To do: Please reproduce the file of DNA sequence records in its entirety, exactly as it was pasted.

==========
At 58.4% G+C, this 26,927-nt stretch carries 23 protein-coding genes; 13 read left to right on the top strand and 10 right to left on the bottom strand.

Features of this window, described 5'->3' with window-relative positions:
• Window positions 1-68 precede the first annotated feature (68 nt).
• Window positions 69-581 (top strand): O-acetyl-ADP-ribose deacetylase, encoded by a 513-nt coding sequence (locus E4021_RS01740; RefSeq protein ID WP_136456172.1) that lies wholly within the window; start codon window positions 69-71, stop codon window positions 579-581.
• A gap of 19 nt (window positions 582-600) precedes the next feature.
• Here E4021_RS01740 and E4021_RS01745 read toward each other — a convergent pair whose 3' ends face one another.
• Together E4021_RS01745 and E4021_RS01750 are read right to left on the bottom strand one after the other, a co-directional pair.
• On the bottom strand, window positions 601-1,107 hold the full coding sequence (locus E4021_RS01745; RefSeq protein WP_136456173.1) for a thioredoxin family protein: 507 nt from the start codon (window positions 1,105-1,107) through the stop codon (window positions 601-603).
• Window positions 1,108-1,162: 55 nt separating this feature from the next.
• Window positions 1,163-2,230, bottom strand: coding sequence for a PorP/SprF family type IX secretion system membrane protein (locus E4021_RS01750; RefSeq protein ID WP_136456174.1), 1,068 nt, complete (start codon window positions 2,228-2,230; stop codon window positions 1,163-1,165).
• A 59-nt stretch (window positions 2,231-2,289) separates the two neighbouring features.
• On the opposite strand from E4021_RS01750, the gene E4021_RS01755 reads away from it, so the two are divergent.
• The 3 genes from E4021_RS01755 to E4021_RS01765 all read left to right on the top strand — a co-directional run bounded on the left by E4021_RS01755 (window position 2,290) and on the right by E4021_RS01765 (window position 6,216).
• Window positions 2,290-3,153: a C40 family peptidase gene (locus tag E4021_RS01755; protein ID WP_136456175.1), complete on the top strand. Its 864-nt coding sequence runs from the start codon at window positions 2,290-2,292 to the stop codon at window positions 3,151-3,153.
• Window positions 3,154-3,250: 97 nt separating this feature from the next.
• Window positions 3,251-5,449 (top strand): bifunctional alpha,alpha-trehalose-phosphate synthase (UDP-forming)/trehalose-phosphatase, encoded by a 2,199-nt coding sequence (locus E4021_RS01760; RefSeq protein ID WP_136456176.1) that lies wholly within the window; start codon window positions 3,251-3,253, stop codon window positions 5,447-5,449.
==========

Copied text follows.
At 58.4% G+C, this 26,927-nt stretch carries 23 protein-coding genes; 13 read left to right on the top strand and 10 right to left on the bottom strand.

Features of this window, described 5'->3' with window-relative positions:
• Window positions 1-68 precede the first annotated feature (68 nt).
• Window positions 69-581 (top strand): O-acetyl-ADP-ribose deacetylase, encoded by a 513-nt coding sequence (locus E4021_RS01740; RefSeq protein ID WP_136456172.1) that lies wholly within the window; start codon window positions 69-71, stop codon window positions 579-581.
• A gap of 19 nt (window positions 582-600) precedes the next feature.
• Here E4021_RS01740 and E4021_RS01745 read toward each other — a convergent pair whose 3' ends face one another.
• Together E4021_RS01745 and E4021_RS01750 are read right to left on the bottom strand one after the other, a co-directional pair.
• On the bottom strand, window positions 601-1,107 hold the full coding sequence (locus E4021_RS01745; RefSeq protein WP_136456173.1) for a thioredoxin family protein: 507 nt from the start codon (window positions 1,105-1,107) through the stop codon (window positions 601-603).
• Window positions 1,108-1,162: 55 nt separating this feature from the next.
• Window positions 1,163-2,230, bottom strand: coding sequence for a PorP/SprF family type IX secretion system membrane protein (locus E4021_RS01750; RefSeq protein ID WP_136456174.1), 1,068 nt, complete (start codon window positions 2,228-2,230; stop codon window positions 1,163-1,165).
• A 59-nt stretch (window positions 2,231-2,289) separates the two neighbouring features.
• On the opposite strand from E4021_RS01750, the gene E4021_RS01755 reads away from it, so the two are divergent.
• The 3 genes from E4021_RS01755 to E4021_RS01765 all read left to right on the top strand — a co-directional run bounded on the left by E4021_RS01755 (window position 2,290) and on the right by E4021_RS01765 (window position 6,216).
• Window positions 2,290-3,153: a C40 family peptidase gene (locus tag E4021_RS01755; protein ID WP_136456175.1), complete on the top strand. Its 864-nt coding sequence runs from the start codon at window positions 2,290-2,292 to the stop codon at window positions 3,151-3,153.
• Window positions 3,154-3,250: 97 nt separating this feature from the next.
• Window positions 3,251-5,449 (top strand): bifunctional alpha,alpha-trehalose-phosphate synthase (UDP-forming)/trehalose-phosphatase, encoded by a 2,199-nt coding sequence (locus E4021_RS01760; RefSeq protein ID WP_136456176.1) that lies wholly within the window; start codon window positions 3,251-3,253, stop codon window positions 5,447-5,449.